On Oct 6, 2014 9:16 AM, "Terry Reedy" firstname.lastname@example.org wrote:
On 10/6/2014 1:02 AM, Nick Coghlan wrote:
On 6 October 2014 07:22, Terry Reedy email@example.com wrote:
On 10/5/2014 3:39 PM, Terry Reedy wrote:
I responded on the issue, and will say more privately.
I wrote him and tried to communicate three ideas.
- Closing issues and responding to new messages, while important, are subsidiary to the primary goal of improving Python.
- We would prefer more quality and less quantity.
- We each set our priorites; he should not try to do so for us.
I know Mark is particularly concerned about the "open issues" tally and constantly seeks ways to bring that down.
I think I can suggest some better ways.
A while ago I talked with him about this issue, and suggested him to write down all the "interesting" issues on a list and mail it to python-dev once a week, instead of pinging the issues individually.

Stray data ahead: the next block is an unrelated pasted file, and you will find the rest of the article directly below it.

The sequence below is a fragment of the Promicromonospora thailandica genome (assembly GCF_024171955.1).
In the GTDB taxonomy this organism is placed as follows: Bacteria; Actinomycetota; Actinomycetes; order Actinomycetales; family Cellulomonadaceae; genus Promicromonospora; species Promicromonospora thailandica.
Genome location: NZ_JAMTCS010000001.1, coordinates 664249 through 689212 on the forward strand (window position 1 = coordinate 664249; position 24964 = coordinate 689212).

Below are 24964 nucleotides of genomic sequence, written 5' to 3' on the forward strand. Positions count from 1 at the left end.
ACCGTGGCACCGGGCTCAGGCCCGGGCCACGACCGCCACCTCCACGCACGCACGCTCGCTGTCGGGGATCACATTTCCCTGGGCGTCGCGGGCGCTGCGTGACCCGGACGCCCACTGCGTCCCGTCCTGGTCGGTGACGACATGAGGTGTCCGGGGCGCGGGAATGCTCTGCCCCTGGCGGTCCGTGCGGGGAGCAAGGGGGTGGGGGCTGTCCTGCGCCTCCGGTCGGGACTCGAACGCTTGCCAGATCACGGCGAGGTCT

He followed my suggestion and sent the list, but iirc no one replied, so he probably deemed the approach ineffective and went back to pinging the issues.
I also suggested him to work on the bug tracker code or on similar projects -- not sure if he gave that a try yet.
Best Regards, Ezio Melotti
Scattergun pinging of open issues is one of the easiest, but also one of the ones with a high hidden cost in annoying people - for developers, it may mean getting dozens of email notifications, for issue submitters, it may lead to anticipation of action, only to be disappointed when it's just a ping asking for a status update.
Since all aspects of this annoyance were not completely obvious to me, I
am sure they are not to him. With the discussion here, I understand much better and will try to explain to him.